You can read Chapter I of “Maizie K. Roberts – An Extraordinary Woman” here. Chapter I looks back on Mother’s Day 2012; the last day I had with nana before she went to the hospital and passed away three days later, on May 16, 2012.
Again, I contemplated not writing this; mostly because I wasn’t sure if it had a place here on my blog. And then I realized that it does because it’s important to acknowledge both pain and beauty in life. “Hospitals, Part I & II” occurred six years ago; it’s written exactly as the events on May 14th and 15th occurred, however it’s narrated from both a 16 and 22-Year-Old me.
Hospitals, Part I & II: May 14 — May 15
It’s a sinking feeling really; the feeling of losing someone you love, losing them rapidly yet slowly (what an oxymoron), and not being able to do a single thing about it. It’s frustrating. And terrifying. And it’ll make you angry and make you feel lost, that you’ll have to step away from everyone for a while to get a grip – At least that’s how it is for me; how I feel.
The following events unfolded quickly: I woke up mid-morning on the 14th, checked on nana, made her breakfast, and when I went to give the breakfast to her she wasn’t hungry; she hasn’t been eating much these past few days. I tried to convince her to eat, however nana can be so stubborn at times; then again so can I. My parents were out of the house that morning and I was home with nana, Nick, Riley, and Paul – I did make a call to my parents, informing them that nana’s condition looks seemingly worse; the hip pain she’s been experiencing is increasing and she’s not eating, or should I say, refusing to eat. I’m at a total loss; above all else, I detest the feeling of helplessness. And right about now, I feel helpless. A million thoughts run through my head; how can I help nana better, what can we do, what is going to happen, what could I have done better. And, even though I have these questions and thoughts, I know that there comes a day when these things happen; you get older and you’re not as physically strong as you once were. I don’t want to believe it though! I don’t want to face a reality without her; without nana. Without my friend. Even though I can look directly into the face of a problem and in the face of reality, I have a tendency of thinking that somehow, I could possibly change the inevitable outcome. And, more times than I’d like to admit, I often can’t. This would be one of those times.
When my parents returned home, there were many decisions that needed to be made. One of the decisions, most difficult decision made, was to ask nana what she wanted and to hear that she felt that it was time for her to go the hospital; there was a brief discussion of possibly going to a nursing home as well. Unfortunately, due to the fact she was growing weaker, we had to call an ambulance to transport her from our home to the hospital; I went to nana’s bedroom and began helping her get ready to go – I removed some of her jewelry; her necklace and a few of her rings, while the EMT, when EMS arrived, was able to remove her other ring. I didn’t say much to nana, mostly because I felt sad for her and I also felt guilty – I felt guilty because maybe if I would have been able to get her to eat more, or if I didn’t say anything at all that morning on the 14th, she would be able to stay at home with us. With me. It was a difficult situation for all involved, for nana, especially for my mom – No son or daughter wants to ever see their parent in pain or see them declining in health, especially when that parent was always the strong one. It’s very heartbreaking to witness and even more heartbreaking to be a part of.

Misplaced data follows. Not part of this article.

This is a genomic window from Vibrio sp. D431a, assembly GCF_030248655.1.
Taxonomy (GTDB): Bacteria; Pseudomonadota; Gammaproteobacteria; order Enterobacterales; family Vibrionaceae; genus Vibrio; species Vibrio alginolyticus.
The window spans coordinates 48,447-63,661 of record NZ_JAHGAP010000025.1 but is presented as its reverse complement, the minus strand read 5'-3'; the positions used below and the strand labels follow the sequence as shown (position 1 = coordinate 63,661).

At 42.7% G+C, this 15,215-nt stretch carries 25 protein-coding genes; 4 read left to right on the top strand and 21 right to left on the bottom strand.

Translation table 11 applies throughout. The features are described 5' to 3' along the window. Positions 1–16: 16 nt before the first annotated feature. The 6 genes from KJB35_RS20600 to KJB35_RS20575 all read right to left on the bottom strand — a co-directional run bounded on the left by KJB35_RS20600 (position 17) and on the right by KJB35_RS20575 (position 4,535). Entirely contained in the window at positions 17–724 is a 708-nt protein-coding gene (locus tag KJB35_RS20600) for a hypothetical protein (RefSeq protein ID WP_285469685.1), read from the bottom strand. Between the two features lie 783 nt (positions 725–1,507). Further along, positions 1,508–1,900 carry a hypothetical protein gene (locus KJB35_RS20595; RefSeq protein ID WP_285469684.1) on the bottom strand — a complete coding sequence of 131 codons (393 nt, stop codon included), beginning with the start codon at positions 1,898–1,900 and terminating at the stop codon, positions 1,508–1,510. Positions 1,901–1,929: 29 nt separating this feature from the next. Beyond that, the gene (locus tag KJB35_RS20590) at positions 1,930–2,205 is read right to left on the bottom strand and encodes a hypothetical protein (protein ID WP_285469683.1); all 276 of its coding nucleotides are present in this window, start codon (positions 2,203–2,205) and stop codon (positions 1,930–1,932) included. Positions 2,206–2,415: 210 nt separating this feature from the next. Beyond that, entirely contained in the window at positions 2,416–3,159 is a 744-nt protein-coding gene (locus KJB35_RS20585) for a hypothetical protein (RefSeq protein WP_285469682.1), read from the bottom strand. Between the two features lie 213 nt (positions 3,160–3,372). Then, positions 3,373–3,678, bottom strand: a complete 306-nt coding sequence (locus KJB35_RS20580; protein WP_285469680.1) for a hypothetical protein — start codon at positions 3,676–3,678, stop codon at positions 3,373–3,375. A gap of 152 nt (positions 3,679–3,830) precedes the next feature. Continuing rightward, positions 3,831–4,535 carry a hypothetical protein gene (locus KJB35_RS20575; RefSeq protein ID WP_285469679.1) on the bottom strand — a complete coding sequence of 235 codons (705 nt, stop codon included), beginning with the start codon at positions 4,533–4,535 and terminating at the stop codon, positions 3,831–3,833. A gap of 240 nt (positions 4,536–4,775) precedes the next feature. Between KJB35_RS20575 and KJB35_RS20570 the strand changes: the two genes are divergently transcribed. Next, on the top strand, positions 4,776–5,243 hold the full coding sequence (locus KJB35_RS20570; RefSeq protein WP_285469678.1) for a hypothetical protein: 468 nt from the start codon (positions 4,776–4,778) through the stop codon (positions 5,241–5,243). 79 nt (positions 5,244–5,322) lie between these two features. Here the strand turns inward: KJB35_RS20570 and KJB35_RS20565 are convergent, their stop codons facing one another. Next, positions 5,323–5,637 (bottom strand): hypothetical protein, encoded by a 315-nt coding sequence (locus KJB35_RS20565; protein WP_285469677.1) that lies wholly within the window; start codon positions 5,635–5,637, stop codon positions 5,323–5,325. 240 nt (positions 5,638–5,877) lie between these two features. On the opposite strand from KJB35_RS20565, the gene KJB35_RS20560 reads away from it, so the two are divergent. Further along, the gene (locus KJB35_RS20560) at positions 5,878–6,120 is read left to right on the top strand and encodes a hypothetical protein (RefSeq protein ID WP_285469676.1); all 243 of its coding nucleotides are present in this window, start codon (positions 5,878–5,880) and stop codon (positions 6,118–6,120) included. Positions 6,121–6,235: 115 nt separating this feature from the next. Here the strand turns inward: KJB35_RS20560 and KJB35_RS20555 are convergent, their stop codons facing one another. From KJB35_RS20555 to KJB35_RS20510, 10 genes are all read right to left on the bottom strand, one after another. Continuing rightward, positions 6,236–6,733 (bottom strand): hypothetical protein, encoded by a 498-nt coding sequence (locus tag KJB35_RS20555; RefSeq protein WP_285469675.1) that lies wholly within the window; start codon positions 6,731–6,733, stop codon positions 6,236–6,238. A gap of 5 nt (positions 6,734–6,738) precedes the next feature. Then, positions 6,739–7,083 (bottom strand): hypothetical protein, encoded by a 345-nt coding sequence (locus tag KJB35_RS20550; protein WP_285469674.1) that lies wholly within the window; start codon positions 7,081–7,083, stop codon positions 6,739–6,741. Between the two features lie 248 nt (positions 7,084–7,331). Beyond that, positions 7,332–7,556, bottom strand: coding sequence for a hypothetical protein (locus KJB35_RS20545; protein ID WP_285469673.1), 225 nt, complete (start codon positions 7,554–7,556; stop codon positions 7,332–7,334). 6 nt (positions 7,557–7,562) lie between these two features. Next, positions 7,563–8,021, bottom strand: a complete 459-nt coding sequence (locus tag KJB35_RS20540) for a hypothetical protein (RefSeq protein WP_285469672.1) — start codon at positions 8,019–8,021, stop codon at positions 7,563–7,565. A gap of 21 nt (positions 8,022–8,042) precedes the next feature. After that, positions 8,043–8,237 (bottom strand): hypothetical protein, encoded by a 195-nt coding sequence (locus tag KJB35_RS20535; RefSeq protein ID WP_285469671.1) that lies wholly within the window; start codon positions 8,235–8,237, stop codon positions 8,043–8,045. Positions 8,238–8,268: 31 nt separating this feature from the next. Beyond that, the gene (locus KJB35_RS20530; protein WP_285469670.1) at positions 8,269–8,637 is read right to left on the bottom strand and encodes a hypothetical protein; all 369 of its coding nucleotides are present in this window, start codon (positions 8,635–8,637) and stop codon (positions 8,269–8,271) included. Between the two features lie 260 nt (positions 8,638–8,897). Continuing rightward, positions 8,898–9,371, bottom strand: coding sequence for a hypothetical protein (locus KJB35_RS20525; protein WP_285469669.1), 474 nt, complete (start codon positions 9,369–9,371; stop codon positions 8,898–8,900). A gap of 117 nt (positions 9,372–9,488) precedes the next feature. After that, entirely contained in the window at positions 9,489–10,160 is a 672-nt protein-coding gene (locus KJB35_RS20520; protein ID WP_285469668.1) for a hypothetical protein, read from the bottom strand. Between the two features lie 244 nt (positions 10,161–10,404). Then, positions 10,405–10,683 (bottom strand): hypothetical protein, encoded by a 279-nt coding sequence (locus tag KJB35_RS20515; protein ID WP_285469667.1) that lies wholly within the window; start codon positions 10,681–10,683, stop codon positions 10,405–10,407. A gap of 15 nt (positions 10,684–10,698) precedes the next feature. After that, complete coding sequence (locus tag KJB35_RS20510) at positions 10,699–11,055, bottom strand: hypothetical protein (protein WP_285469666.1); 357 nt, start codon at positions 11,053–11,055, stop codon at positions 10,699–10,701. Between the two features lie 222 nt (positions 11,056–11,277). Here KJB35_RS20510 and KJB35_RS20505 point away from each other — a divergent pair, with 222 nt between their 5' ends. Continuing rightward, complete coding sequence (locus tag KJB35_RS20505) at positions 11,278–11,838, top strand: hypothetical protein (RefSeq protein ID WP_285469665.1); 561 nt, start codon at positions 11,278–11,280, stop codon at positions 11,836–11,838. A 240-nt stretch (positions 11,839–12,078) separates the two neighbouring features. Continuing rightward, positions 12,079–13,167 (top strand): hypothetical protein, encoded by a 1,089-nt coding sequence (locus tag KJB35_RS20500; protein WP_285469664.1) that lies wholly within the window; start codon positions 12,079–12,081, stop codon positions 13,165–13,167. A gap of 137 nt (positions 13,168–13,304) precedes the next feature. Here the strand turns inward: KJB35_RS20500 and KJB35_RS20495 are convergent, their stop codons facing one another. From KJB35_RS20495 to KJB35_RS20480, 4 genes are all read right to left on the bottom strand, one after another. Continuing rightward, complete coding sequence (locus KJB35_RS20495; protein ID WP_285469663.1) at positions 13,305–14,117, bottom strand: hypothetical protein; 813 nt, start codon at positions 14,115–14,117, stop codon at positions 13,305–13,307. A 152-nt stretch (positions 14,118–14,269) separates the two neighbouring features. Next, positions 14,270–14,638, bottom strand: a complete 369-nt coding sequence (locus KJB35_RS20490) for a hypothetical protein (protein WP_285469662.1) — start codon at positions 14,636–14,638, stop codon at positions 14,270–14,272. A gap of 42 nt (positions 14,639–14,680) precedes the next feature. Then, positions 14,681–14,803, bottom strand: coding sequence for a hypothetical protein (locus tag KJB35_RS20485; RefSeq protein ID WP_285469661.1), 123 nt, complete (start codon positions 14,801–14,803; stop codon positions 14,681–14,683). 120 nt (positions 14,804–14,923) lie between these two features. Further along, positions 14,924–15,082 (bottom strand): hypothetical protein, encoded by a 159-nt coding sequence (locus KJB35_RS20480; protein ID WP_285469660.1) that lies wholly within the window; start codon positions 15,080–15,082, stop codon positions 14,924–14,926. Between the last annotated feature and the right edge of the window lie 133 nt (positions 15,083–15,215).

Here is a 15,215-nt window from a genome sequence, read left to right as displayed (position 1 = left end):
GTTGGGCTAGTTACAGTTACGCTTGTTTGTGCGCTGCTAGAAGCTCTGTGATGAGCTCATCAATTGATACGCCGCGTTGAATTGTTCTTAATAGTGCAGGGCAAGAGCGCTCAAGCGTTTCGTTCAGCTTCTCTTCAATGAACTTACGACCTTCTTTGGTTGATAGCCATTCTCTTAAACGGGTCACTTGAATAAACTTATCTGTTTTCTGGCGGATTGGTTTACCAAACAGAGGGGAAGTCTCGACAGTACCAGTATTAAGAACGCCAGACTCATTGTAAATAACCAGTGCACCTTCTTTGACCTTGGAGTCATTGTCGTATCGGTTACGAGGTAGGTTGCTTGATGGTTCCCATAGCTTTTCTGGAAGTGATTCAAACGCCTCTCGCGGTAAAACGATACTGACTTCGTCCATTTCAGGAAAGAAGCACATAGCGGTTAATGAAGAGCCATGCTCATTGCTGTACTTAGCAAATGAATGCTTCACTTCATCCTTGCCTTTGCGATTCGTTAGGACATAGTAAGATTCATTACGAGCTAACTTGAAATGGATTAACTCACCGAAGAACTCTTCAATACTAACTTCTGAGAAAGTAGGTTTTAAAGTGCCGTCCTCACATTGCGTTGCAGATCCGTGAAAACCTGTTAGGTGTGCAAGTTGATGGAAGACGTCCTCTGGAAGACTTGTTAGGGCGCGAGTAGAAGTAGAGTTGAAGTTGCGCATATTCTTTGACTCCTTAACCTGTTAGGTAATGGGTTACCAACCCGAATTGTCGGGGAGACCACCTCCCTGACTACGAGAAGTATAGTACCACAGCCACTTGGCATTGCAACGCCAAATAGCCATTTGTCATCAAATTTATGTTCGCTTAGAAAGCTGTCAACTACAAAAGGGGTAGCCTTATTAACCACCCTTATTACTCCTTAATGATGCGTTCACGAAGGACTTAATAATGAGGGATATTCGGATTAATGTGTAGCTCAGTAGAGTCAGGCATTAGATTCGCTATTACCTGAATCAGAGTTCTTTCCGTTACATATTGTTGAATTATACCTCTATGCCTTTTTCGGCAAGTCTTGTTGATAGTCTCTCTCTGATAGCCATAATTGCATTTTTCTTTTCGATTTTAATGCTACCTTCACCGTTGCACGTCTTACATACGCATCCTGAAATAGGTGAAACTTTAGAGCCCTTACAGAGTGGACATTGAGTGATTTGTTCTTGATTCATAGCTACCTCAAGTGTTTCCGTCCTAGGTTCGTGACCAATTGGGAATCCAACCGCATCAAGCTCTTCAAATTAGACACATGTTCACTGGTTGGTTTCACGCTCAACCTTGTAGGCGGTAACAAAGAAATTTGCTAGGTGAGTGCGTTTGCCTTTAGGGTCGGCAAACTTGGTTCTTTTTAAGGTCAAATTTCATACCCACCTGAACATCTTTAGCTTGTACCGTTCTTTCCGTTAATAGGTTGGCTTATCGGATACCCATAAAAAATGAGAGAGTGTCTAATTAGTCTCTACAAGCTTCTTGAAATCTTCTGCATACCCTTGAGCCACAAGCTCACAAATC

EMS transported nana to the hospital and we all piled into the car; mom, dad, me, Nick, Riley, and Paul; we followed the ambulance a few cars back. It was a weird feeling; a feeling of being stuck in some sort of limbo. We arrived at the hospital, Hilo Medical Center, and we waited in the waiting room of the ER while mom and dad went to speak with someone to determine what was happening with nana – I didn’t see nana during this time at all; we weren’t allowed in the patient area. We sat in the waiting room for a very long time; enough time passed that I was able to watch the sky change from varying shades before it was sunset. I sat in nearly the same chair for over five hours; not caring to move, not wanting to move forward. Hospitals are a very odd place to be – It’s this place of transition – It’s a place where babies are born, where the sick can be healed, but it’s also a place where you don’t always make it out alive. I was wondering what would it be? What category would this fall into? Nana is 95. Would she get better and live to 100? Would she ever see her home again? Would I ever hear her voice again?